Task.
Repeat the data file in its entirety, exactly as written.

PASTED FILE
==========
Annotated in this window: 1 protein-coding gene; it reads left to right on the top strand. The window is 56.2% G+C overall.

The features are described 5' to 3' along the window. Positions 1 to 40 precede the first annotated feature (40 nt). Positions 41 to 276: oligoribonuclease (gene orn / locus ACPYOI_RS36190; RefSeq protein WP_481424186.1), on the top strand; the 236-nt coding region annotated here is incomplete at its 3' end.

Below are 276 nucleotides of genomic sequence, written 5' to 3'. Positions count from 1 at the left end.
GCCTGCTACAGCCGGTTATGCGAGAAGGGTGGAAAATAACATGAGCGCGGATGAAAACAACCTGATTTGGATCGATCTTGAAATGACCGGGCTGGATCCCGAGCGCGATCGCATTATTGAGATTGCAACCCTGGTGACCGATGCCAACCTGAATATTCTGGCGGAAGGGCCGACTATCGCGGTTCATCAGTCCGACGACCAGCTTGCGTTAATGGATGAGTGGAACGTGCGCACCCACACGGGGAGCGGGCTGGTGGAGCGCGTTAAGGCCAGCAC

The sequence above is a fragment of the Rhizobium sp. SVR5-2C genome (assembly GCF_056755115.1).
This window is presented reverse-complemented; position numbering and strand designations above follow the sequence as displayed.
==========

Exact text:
Annotated in this window: 1 protein-coding gene; it reads left to right on the top strand. The window is 56.2% G+C overall.

The features are described 5' to 3' along the window. Positions 1 to 40 precede the first annotated feature (40 nt). Positions 41 to 276: oligoribonuclease (gene orn / locus ACPYOI_RS36190; RefSeq protein WP_481424186.1), on the top strand; the 236-nt coding region annotated here is incomplete at its 3' end.

Below are 276 nucleotides of genomic sequence, written 5' to 3'. Positions count from 1 at the left end.
GCCTGCTACAGCCGGTTATGCGAGAAGGGTGGAAAATAACATGAGCGCGGATGAAAACAACCTGATTTGGATCGATCTTGAAATGACCGGGCTGGATCCCGAGCGCGATCGCATTATTGAGATTGCAACCCTGGTGACCGATGCCAACCTGAATATTCTGGCGGAAGGGCCGACTATCGCGGTTCATCAGTCCGACGACCAGCTTGCGTTAATGGATGAGTGGAACGTGCGCACCCACACGGGGAGCGGGCTGGTGGAGCGCGTTAAGGCCAGCAC

The sequence above is a fragment of the Rhizobium sp. SVR5-2C genome (assembly GCF_056755115.1).
This window is presented reverse-complemented; position numbering and strand designations above follow the sequence as displayed.